We’re continuing our month-long pursuit of a better 2014 with another Project Organize Your ENTIRE Life post and more design tips from our in-house professional organizer, Annie. Last week she shared her Principles of an Organized Playroom and today she’s divulging her three must-haves for entryway organization. (Don’t forget to check out the end of this post for links to all of this month’s helpful how-tos.)
The importance of a well-organized entry should not be under-valued. As the entrance into your home, it sets the tone for all the space that lays beyond.
There are three elements that should be in play in order to achieve and maintain an efficient entry:
- Having the right set up
- Allocating a space for each family member’s belongings
- Instituting & abiding by a limit
Step 1 – Having the right set up
Your entry, in whatever form it exists, should possess the following ingredients:
1. A landing spot (or spots) for things like wallets, keys, mail, phone, membership cards, etc.
2. A place to hang coats
3. A place to store seasonal accessories, such as winter hats and gloves
4. A place to put boots and shoes
5. A place to put school and work bags
If space allows, a seat of some kind is quite useful. You may also find it helpful to keep things such as dog leashes, umbrellas, reusable bags, and a few select cosmetics such as chapstick and hand cream in the winter, sunblock in the summer, and so forth.
However, careful consideration must be given to every item that resides in an entry. Only things that you truly need as you’re coming or going and that you use on a daily basis should be kept in the area. A safe rule is: if it can possibly go somewhere else, it should.
Step 2 – Making a Spot for Each Family Member
The surest way to maintain order in a shared space such as an entry is to give everyone in the household a distinct place for their things. While it may not feel generous to draw lines in the sand or, you know, floor – doing so is crucial to avoiding the accumulation of unidentified, unclaimed, and unmanaged belongings.
Having designated hooks, bins, or cubbies increases accountability, as each family member is clear on where they may put their things (and where they can’t!).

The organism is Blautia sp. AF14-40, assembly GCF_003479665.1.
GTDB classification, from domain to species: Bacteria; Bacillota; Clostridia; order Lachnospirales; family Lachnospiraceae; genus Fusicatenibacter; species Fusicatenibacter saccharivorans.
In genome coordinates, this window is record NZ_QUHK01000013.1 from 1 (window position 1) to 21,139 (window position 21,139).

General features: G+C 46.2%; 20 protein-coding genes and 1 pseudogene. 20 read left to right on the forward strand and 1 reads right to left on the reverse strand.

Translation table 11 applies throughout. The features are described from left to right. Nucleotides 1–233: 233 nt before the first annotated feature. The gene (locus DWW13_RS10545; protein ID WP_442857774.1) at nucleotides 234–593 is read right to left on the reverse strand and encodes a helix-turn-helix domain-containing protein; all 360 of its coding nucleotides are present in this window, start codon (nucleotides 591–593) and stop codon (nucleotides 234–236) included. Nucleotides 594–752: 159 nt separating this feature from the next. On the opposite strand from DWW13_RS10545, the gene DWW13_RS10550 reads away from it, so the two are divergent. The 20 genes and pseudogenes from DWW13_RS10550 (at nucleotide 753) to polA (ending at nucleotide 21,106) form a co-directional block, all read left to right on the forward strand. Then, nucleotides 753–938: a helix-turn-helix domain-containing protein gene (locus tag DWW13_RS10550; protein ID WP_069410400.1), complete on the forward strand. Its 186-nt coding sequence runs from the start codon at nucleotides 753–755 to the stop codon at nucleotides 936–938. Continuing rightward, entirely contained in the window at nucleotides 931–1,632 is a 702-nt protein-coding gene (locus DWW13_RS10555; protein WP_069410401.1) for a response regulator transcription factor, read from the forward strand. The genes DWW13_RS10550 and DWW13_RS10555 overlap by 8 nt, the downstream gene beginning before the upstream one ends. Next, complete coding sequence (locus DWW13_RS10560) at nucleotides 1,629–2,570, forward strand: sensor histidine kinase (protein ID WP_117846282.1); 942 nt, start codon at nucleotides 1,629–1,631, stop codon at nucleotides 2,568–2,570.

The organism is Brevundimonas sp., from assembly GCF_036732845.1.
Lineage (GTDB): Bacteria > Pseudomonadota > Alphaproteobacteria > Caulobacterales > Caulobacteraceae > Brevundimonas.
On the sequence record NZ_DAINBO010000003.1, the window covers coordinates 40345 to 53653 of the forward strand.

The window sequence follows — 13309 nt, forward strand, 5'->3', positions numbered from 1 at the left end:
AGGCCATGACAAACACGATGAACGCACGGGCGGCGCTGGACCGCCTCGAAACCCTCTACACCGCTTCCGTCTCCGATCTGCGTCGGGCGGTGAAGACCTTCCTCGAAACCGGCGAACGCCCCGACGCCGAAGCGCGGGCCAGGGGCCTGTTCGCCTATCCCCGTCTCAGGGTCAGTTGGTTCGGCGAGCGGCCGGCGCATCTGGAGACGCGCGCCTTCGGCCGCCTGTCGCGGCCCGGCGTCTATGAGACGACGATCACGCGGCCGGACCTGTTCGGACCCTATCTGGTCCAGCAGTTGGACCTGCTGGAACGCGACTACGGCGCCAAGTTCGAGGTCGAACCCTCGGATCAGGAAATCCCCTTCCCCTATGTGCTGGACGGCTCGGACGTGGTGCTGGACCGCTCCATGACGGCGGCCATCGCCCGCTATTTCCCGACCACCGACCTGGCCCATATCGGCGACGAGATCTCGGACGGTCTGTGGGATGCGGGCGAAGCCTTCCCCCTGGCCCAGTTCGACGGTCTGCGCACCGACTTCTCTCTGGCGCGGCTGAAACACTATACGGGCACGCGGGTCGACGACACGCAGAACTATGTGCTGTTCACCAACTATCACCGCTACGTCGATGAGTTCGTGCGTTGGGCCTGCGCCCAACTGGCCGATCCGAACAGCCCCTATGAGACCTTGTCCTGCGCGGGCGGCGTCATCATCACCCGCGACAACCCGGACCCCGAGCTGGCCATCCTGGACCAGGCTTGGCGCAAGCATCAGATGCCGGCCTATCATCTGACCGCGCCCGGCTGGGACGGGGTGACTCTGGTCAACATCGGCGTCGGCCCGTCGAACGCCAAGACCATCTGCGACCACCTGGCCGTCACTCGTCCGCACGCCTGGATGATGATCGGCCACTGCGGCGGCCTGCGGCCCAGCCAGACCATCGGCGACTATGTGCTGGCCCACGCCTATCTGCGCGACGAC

For those lacking a mudroom, don’t despair, as there are plenty of options for you. A storage bench can serve a dual purpose in a small entry, providing both a place to sit as well as a place to put baskets or bins for either shoes or winter gear. A console table with a bottom shelf can work similarly, giving you both a landing strip on top for keys, wallets, etc., as well as storage down below. A row of hooks can easily be installed for hanging coats and bags.
Step 3 – Instituting a Limit
Once you have your set up in place, one that ensures each family member has designated areas for his or her things, you’re ready to set the house-wide limits.
Some items, like shoes, are prone to entry-accumulation. Ensure the area doesn’t become overgrown by instituting a policy about how many pairs or items are allowed to remain by the door at any given time. Consider establishing a weekly ritual wherein everyone collects their things from the entry and takes them back to their private spaces.
Finally, make sure that everyone in the family is clear that they are to keep their things neat as a way to respect the others, and your shared home.
More Helpful MPMK How-Tos from this month:
- Project Organize Your ENTIRE Life: Principles of an Organized Playroom
- Our Top Ideas for Living Better from 2013
- 5 Step Guide to Jump Starting Your Diet in 2014
- Project Organize Your ENTIRE Life: Entryway Organization (3 Must-Haves from Our Professional Organizer)
- Must-Reads: 8 Books for a Better 2014
- Top 10 Meal Planning & Kitchen Organization Ideas
P.S. Looking for more ways to simplify and connect with your family?
Latest posts by Annie (see all)
- How to Organize Photos Like a Professional Organizer: POYEL - March 2, 2014
- Project Organize Your ENTIRE Life: Entryway Organization - January 5, 2014
- Project Organize Your ENTIRE Life: Principles of An Organized Playroom - December 30, 2013